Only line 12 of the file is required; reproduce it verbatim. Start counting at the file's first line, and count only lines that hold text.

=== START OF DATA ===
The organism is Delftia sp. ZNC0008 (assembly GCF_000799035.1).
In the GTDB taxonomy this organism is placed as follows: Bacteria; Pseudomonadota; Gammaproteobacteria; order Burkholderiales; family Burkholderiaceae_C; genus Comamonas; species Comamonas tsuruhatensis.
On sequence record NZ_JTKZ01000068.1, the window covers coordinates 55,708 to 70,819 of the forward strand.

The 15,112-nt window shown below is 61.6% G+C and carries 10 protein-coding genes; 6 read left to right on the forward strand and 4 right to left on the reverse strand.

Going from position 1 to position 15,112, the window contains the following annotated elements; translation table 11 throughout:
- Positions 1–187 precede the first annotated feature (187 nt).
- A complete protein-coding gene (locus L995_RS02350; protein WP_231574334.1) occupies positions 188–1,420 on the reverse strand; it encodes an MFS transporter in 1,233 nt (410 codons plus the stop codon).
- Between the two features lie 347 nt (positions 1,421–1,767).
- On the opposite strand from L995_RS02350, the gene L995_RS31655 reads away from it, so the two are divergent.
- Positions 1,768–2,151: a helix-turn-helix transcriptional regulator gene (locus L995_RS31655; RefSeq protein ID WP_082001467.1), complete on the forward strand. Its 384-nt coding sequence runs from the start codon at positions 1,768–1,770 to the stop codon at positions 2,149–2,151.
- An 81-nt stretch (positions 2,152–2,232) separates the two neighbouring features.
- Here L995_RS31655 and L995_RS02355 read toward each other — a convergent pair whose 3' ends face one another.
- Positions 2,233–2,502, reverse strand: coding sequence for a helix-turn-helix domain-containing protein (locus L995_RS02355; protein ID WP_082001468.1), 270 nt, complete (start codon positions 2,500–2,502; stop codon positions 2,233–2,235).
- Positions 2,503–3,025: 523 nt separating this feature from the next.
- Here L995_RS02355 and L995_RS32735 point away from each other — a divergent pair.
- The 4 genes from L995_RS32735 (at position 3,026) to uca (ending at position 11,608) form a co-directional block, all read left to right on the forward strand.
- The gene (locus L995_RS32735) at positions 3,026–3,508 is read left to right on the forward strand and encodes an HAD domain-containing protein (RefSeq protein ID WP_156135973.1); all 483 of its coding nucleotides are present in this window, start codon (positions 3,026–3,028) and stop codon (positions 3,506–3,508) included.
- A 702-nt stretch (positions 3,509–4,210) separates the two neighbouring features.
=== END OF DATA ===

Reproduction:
- Here L995_RS31655 and L995_RS02355 read toward each other — a convergent pair whose 3' ends face one another.